Barbara King has to forget everything she thought she knew about Rick Steves after reviewing his new book Travel as a Political Act at Bookslut. Here’s a taste of her review:
The book is an eye-opener. Steves describes himself as a traveler and “a historian, Christian, husband, parent, carnivore, musician, capitalist, minimalist, member of NORML, and a workaholic.” The marijuana habit (I have discovered) has been headlined for a while now; the reveal here is Steves’s brand of forthright liberalism.
Promising not to “take the edge off” his opinions, Steves embraces geopolitical philosophizing “with the knowledge that good people will respectfully disagree with each other.” Speaking of assumptions, that’s a generous one. Given the mood of a large segment of the American public and Steves’s penchant for pointed passages, anyone care to wager how his fan mail is running?
Ahmad Saidullah reviews Keri Walsh’s compendium The Letters of Sylvia Beach at 3 Quarks Daily. This gives us a chance to plug our own interview with Keri Walsh from last month about the book (See? There’s some original content here after all–even if it’s recycled. Recycling is good, right?)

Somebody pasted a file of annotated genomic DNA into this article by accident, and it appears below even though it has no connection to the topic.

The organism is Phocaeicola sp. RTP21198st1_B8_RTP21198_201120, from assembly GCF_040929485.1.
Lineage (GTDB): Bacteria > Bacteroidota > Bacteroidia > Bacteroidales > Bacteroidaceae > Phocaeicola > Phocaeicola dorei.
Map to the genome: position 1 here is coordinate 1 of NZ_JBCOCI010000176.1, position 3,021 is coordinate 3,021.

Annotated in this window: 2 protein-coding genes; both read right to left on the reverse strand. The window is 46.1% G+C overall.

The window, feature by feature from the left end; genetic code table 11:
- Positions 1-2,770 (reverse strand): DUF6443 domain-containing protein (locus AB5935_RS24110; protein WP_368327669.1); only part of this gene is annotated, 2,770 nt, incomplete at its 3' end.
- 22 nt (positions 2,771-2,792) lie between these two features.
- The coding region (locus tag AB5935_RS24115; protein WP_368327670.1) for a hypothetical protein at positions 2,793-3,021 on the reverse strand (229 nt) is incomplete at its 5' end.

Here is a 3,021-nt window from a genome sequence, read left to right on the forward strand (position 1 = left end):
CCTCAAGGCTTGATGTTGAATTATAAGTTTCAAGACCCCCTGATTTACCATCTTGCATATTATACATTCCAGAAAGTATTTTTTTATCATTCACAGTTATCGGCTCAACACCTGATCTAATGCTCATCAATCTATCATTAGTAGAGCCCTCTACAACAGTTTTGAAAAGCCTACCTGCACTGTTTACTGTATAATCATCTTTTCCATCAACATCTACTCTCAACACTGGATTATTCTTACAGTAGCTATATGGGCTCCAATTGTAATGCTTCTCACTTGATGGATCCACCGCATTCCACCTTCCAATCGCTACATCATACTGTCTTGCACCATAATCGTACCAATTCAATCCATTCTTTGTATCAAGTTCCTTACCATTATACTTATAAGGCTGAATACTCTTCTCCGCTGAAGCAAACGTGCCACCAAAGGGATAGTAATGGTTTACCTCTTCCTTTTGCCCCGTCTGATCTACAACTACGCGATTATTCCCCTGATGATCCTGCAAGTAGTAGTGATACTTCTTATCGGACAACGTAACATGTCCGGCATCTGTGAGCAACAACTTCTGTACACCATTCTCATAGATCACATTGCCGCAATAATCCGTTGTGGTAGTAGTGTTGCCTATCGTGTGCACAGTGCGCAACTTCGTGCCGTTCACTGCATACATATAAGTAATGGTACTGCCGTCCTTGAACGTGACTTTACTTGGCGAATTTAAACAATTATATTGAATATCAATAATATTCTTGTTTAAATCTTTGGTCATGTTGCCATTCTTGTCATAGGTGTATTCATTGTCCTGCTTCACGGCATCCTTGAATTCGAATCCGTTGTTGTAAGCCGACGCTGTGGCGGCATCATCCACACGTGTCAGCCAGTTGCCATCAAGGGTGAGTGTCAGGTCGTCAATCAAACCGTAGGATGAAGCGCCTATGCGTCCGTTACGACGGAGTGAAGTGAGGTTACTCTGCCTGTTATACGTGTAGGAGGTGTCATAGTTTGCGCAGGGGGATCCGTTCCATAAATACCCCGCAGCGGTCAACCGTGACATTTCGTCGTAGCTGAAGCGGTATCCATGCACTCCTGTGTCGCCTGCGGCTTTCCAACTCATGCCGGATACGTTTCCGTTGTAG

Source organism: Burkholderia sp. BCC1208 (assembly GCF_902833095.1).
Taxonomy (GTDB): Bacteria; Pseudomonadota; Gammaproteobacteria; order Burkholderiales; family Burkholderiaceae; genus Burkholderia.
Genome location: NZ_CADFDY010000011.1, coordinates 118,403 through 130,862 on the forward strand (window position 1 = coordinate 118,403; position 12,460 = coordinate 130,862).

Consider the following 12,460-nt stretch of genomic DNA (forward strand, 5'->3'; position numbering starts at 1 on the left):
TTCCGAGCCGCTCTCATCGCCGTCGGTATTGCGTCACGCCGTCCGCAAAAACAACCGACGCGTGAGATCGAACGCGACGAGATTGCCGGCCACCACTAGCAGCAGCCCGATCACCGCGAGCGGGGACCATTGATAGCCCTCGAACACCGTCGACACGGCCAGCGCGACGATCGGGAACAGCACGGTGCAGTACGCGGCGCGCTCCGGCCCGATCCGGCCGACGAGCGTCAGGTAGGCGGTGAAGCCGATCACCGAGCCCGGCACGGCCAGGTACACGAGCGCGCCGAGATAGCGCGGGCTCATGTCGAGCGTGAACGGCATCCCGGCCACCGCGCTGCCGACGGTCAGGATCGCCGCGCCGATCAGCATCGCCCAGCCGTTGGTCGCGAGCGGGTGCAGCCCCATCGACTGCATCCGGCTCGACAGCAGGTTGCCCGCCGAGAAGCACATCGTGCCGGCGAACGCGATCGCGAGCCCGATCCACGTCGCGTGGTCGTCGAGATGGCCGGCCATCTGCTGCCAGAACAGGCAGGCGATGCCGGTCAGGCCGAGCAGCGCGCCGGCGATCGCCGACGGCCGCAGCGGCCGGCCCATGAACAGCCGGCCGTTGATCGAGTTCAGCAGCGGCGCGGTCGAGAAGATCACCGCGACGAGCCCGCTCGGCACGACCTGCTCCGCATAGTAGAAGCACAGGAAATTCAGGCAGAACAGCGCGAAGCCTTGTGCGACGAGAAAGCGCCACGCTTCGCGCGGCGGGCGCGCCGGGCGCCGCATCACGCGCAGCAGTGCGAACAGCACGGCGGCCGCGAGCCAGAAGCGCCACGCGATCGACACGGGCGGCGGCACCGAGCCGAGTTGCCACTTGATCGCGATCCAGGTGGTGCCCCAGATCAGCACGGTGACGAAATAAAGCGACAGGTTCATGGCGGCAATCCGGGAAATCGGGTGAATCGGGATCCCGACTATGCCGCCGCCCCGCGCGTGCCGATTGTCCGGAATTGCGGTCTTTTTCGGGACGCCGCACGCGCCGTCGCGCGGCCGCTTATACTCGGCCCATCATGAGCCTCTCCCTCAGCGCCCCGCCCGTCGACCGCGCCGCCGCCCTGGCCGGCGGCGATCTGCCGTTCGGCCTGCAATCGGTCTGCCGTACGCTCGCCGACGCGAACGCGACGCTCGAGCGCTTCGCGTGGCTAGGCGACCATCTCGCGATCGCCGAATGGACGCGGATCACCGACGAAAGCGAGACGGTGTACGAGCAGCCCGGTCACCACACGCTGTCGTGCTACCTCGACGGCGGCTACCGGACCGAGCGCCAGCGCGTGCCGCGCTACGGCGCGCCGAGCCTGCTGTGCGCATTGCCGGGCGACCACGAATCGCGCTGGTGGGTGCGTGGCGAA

As part of the new partnership between Salon and McSweeney’s, you can read Nick Hornby’s latest “Stuff I’ve Been Reading” column online. The column has returned to The Believer after a too-long hiatus; it’s easily one of our favorite features in the magazine. It’s also one of the major inspirations for this site.
At The New York Times, Dave Itzkoff uses Kristen Stewart’s reaction shots as a way to review the cultural black hole that was the 2010 MTV Movie Awards. Hilarious.
The New Yorker has begun coverage on their “20 Under 40” collection of writers. The editors on their thought process:
The habit of list-making can seem arbitrary or absurd, leaving the list-makers endlessly open to second-guessing (although to encourage such second-guessing is perhaps the best reason to make lists). Good writing speaks for itself, and it speaks over time; the best writers at work today are the ones our grandchildren and their grandchildren will read. Yet the lure of the list is deeply ingrained. The Ten Commandments, the twelve disciples, the seven deadly sins, the Fantastic Four—they have the appeal of the countable and the contained, even if we suspect that there may have been other, equally compelling commandments, disciples, sins, and superheroes. What we have tried to do, in selecting the writers featured in this issue, is to offer a focussed look at the talent sprouting and blooming around us.
Finally, here’s one of those celebrated writers, Wells Tower, in an interview at a bar: